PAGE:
The Public Accounts Committee highlighted the way some firms seconded staff to the Treasury to advise on technical issues in the drafting of legislation - only for the individuals concerned to return to advise clients on how to use those laws to avoid tax.
Through their work in advising government on changes to legislation they have a detailed knowledge of UK tax law, and the insight to identify loopholes in new legislation quickly.
We have seen what look like cases of poacher, turned gamekeeper, turned poacher again, whereby individuals who advise government go back to their firms and advise their clients on how they can use those laws to reduce the amount of tax they pay.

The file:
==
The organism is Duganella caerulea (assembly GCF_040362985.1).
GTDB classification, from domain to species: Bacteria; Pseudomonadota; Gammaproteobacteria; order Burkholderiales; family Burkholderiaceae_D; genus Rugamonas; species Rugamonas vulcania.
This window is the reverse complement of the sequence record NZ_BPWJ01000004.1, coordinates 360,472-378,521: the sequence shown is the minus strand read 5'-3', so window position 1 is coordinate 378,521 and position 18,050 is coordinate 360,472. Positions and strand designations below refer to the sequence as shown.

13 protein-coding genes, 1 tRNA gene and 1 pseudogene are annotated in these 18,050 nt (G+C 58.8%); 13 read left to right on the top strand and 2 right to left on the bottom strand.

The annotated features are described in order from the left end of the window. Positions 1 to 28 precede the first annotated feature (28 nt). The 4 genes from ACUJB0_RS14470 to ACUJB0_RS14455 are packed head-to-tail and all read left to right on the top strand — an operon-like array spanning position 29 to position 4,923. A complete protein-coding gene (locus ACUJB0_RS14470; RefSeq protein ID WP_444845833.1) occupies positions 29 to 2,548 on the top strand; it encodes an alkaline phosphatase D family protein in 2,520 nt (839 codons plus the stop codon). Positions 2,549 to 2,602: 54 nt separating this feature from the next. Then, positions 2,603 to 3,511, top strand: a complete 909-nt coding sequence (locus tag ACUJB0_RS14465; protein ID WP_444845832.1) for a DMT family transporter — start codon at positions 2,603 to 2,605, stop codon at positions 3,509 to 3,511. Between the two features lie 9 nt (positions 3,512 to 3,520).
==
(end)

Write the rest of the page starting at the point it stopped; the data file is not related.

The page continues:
More top news
David Cameron will be facing a hostile audience when he meets with leaders from the remaining 27 EU nations this week, writes James Mates.
Baroness Warsi warns reports of hate crimes are rising after a "divisive" EU campaign largely focusing on immigration spurred street abuse.
Labour has descended into crisis as several high-profile members of the shadow cabinet have quit in the past few hours. Here's who they are.